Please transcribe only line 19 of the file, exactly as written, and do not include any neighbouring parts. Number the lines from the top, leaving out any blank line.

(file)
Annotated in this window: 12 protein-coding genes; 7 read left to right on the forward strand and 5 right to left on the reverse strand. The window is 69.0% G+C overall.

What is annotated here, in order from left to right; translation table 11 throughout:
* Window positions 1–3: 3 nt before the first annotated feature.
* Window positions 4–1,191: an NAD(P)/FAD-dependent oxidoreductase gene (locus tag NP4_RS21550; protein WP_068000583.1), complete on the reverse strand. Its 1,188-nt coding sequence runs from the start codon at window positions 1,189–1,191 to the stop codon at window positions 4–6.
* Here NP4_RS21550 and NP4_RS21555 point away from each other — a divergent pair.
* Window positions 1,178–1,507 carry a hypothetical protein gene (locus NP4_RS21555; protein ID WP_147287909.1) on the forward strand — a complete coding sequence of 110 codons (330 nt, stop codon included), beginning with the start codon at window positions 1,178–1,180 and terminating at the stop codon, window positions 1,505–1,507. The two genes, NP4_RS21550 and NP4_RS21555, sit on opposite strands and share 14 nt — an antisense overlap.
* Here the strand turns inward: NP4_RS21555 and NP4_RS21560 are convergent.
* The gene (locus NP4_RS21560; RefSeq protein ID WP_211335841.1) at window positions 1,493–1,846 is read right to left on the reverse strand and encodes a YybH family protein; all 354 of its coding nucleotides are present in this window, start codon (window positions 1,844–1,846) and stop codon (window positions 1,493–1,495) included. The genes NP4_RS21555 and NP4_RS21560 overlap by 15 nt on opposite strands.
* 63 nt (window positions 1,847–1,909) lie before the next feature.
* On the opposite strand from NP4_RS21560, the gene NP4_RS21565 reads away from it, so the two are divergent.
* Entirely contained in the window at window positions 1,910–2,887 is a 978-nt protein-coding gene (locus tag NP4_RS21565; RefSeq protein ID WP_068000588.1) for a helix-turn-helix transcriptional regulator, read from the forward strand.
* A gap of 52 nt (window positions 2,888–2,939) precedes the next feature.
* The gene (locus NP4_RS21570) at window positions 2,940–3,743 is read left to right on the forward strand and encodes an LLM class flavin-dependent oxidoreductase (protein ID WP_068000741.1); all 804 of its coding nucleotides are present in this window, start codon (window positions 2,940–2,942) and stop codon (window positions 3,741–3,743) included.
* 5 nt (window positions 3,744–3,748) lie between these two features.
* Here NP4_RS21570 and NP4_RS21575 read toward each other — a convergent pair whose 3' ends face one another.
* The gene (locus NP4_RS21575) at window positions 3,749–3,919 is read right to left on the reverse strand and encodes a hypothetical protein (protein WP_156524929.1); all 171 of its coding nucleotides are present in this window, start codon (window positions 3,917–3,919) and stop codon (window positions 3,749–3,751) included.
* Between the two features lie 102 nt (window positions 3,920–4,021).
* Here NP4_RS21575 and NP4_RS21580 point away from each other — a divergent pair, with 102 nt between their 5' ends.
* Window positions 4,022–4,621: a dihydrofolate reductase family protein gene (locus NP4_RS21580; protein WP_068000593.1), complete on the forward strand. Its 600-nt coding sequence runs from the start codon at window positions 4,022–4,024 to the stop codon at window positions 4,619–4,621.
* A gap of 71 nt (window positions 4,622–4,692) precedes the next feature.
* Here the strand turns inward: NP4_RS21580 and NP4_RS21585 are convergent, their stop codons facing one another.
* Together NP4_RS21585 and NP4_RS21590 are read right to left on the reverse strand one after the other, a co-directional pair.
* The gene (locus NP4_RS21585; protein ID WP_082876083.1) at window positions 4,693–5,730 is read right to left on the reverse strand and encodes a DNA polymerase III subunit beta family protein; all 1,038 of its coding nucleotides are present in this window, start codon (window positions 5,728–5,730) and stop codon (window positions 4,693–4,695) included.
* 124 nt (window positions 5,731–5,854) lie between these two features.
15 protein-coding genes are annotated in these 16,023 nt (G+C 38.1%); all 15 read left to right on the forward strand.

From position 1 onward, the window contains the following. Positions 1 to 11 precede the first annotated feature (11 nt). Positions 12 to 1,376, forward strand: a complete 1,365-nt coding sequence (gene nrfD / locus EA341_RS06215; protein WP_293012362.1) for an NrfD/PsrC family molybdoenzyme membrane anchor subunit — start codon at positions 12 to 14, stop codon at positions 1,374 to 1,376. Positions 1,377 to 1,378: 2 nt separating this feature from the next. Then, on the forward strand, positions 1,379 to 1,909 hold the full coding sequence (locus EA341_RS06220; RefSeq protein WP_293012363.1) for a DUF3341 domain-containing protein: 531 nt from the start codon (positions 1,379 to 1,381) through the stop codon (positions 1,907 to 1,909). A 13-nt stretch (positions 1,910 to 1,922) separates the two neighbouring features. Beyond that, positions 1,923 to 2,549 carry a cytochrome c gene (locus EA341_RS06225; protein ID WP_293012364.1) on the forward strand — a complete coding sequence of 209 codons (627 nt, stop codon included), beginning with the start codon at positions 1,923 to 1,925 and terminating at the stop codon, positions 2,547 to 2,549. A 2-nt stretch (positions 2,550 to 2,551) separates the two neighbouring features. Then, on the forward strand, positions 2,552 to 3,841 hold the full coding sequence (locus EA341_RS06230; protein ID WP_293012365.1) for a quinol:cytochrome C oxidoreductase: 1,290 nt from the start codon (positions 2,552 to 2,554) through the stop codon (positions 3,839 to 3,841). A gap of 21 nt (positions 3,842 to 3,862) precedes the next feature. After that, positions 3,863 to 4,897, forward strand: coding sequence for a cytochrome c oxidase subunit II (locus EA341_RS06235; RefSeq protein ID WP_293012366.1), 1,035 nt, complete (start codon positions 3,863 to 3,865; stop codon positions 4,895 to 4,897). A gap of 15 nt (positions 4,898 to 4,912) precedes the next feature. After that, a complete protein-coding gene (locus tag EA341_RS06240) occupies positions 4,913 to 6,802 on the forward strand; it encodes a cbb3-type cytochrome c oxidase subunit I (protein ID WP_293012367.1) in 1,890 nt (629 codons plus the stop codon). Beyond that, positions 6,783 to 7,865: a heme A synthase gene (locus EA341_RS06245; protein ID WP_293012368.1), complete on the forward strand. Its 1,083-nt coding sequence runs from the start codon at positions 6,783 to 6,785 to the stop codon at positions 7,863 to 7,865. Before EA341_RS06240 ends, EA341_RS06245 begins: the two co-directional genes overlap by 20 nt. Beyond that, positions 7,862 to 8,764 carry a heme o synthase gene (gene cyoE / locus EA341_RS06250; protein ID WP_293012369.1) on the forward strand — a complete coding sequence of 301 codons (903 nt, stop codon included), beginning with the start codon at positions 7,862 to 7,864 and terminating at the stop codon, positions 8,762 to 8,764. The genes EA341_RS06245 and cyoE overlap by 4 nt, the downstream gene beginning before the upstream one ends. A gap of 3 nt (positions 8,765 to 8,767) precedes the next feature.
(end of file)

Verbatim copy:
* Window positions 4,022–4,621: a dihydrofolate reductase family protein gene (locus NP4_RS21580; protein WP_068000593.1), complete on the forward strand. Its 600-nt coding sequence runs from the start codon at window positions 4,022–4,024 to the stop codon at window positions 4,619–4,621.